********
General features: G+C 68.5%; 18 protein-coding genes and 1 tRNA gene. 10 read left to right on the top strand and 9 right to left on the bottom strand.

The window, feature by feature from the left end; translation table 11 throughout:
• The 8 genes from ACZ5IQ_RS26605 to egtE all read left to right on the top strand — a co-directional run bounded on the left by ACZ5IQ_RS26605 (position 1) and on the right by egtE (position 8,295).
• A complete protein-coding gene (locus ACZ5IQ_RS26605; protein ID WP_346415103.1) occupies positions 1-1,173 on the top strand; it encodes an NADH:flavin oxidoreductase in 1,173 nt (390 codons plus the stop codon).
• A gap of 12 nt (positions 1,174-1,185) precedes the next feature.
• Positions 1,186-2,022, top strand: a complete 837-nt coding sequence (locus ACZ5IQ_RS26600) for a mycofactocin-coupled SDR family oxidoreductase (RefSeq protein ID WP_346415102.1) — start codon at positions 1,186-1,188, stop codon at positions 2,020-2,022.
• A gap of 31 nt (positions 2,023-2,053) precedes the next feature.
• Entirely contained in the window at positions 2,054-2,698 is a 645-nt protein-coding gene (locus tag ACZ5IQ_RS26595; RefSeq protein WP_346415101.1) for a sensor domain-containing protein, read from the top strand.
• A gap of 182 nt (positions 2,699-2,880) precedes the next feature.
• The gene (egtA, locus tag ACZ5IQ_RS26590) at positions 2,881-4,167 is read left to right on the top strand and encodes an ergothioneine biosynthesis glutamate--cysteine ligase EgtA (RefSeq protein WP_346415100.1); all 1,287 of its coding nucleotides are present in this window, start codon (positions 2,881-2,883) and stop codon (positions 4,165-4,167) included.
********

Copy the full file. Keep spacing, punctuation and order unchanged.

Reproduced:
General features: G+C 68.5%; 18 protein-coding genes and 1 tRNA gene. 10 read left to right on the top strand and 9 right to left on the bottom strand.

The window, feature by feature from the left end; translation table 11 throughout:
• The 8 genes from ACZ5IQ_RS26605 to egtE all read left to right on the top strand — a co-directional run bounded on the left by ACZ5IQ_RS26605 (position 1) and on the right by egtE (position 8,295).
• A complete protein-coding gene (locus ACZ5IQ_RS26605; protein ID WP_346415103.1) occupies positions 1-1,173 on the top strand; it encodes an NADH:flavin oxidoreductase in 1,173 nt (390 codons plus the stop codon).
• A gap of 12 nt (positions 1,174-1,185) precedes the next feature.
• Positions 1,186-2,022, top strand: a complete 837-nt coding sequence (locus ACZ5IQ_RS26600) for a mycofactocin-coupled SDR family oxidoreductase (RefSeq protein ID WP_346415102.1) — start codon at positions 1,186-1,188, stop codon at positions 2,020-2,022.
• A gap of 31 nt (positions 2,023-2,053) precedes the next feature.
• Entirely contained in the window at positions 2,054-2,698 is a 645-nt protein-coding gene (locus tag ACZ5IQ_RS26595; RefSeq protein WP_346415101.1) for a sensor domain-containing protein, read from the top strand.
• A gap of 182 nt (positions 2,699-2,880) precedes the next feature.
• The gene (egtA, locus tag ACZ5IQ_RS26590) at positions 2,881-4,167 is read left to right on the top strand and encodes an ergothioneine biosynthesis glutamate--cysteine ligase EgtA (RefSeq protein WP_346415100.1); all 1,287 of its coding nucleotides are present in this window, start codon (positions 2,881-2,883) and stop codon (positions 4,165-4,167) included.